Mick Ryan’s ambitious folk opera was commissioned with the workhouse in mind - and in particular how those that worked in them were affected by the well-meaning but ill-conceived New Poor Law of 1834.
Inspired by the National Trust Workhouse Museum at Southwell in Nottinghamshire, the cast debuted it in June 2011. The Pauper’s Path to Hope follows the stories of a selection of paupers and vagrants, along with an orphan and the workhouse master. A mixture of spoken word and song keeps the listener on the narrative thread, but most of the songs work as standalone pieces. This relaxes the pressure on the story, and makes it an accessible CD to listen to - you don’t need to have seen the opera performed.
Musical co-director Paul Downes sets the action to his acoustic guitar. It’s a big ask to keep things interesting for 28 tracks but, with some accompaniment from bodhran and flute, he manages it.
There are some excellent performances from the cast - Ryan himself as the feckless Mark has something of the rich colour of Jim Causley in his voice, while Judy Dunlop and Maggie Boyle distinguish themselves with clear, empathetic readings and heartfelt singing. Downes pulls off an entertaining comic Brummie accent as the workhouse master whose approach exemplifies attitudes towards the ’deserving’ and ’undeserving’ poor.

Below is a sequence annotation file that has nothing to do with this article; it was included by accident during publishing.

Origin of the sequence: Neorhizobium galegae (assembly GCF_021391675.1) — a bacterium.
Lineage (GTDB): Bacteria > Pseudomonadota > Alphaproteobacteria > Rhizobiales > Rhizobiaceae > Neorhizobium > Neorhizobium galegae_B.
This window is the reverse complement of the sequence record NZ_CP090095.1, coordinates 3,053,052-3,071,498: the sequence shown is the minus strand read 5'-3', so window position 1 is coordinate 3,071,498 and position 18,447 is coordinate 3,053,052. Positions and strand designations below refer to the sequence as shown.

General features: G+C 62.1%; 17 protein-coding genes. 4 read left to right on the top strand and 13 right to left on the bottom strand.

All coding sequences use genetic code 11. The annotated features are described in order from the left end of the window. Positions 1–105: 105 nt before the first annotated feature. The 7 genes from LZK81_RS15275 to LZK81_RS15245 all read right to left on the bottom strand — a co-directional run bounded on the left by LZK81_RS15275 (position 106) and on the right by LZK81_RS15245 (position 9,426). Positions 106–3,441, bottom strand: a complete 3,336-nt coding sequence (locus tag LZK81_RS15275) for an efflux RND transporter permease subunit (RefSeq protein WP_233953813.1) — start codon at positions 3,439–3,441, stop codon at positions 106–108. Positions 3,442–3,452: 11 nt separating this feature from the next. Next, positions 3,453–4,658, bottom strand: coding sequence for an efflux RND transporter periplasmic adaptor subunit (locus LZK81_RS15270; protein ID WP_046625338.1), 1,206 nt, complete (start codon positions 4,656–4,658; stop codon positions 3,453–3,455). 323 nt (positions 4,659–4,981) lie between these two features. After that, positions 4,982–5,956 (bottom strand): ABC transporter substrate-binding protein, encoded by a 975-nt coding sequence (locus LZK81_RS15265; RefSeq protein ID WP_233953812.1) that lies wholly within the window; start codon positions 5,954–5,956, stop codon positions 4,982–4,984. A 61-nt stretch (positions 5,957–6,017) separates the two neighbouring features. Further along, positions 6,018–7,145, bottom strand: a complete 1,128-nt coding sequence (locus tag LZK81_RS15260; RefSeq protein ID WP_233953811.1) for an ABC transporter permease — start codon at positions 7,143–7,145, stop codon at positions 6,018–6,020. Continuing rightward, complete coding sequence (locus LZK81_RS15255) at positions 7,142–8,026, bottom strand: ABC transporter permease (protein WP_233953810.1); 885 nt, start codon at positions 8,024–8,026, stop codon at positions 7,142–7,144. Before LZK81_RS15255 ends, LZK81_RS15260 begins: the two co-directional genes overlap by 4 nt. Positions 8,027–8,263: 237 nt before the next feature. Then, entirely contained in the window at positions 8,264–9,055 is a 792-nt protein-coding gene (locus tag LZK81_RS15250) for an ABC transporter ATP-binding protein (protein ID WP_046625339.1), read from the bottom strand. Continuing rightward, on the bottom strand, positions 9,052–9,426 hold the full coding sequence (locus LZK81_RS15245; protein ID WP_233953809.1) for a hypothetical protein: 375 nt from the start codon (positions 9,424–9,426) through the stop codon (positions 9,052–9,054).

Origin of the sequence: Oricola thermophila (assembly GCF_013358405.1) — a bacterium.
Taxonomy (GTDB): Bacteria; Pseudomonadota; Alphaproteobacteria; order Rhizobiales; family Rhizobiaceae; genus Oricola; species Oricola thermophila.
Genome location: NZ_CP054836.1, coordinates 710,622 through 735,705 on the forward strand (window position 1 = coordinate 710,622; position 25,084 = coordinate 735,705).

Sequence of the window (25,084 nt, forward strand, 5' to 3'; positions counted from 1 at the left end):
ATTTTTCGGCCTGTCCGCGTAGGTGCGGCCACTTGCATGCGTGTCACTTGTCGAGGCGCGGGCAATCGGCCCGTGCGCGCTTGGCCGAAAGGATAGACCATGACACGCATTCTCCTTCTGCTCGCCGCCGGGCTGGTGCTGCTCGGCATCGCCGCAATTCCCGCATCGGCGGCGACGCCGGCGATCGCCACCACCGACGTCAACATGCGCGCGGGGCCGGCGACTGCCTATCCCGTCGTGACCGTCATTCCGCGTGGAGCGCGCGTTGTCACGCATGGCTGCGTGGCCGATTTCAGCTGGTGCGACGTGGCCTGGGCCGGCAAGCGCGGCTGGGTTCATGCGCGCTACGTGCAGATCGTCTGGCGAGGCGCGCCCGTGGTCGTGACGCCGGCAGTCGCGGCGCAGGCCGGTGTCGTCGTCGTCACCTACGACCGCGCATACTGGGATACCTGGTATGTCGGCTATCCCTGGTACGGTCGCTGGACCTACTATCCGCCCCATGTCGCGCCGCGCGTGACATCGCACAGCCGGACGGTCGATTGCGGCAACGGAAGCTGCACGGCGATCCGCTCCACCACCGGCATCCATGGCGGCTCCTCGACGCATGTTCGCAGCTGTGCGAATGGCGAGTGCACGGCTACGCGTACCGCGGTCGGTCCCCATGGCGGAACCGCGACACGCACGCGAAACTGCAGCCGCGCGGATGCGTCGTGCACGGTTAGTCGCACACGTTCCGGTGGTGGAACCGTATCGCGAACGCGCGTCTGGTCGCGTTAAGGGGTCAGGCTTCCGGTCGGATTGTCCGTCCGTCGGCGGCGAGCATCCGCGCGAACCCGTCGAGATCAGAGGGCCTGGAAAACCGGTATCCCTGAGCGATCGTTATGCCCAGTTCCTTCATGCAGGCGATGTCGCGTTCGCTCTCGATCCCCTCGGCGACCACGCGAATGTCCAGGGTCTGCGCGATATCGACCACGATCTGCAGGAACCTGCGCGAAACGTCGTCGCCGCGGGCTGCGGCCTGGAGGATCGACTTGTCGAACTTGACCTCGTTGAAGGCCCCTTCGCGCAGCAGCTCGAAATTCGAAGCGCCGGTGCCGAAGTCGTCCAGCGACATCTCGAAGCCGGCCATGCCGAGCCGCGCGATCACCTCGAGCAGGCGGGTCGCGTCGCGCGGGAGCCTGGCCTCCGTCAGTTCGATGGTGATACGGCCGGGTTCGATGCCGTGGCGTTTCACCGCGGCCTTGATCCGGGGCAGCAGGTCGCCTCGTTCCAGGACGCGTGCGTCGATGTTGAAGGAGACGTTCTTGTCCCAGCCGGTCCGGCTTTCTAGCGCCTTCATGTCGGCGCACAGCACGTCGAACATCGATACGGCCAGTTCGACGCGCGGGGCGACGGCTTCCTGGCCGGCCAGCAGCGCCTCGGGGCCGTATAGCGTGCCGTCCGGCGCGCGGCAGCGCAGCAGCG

Ryan’s expansive approach means he is able to cover the story from a variety of different angles, and with a number of inventive musical styles. There are one or two traditional tunes, Who? has a Latin inflection while My Home neatly borrows from Warren Zevon’s Lawyers, Guns and Money. Work! Work! When?s It Gonna Stop? and the bitter Industry, Usefulness, Virtue are full of life, giving a voice to the working men and women while weaving in their personal stories. Jolly Good Job is just one example of the opera’s many affecting duets.
Special mention ought to be made of Phoebe Kirrage, who plays the opera’s orphan. Truly a bright young folkie at just 14 years of age, her performance of The Workhouse Child in particular is confident and beautifully pitched.
Ryan and his cast set out to "celebrate the extraordinary resilience of working people", and they certainly achieve that. Sensitively presented, full of startling facts and impressive characterisation, this is as engaging an education in nineteenth-century history as you could ask for.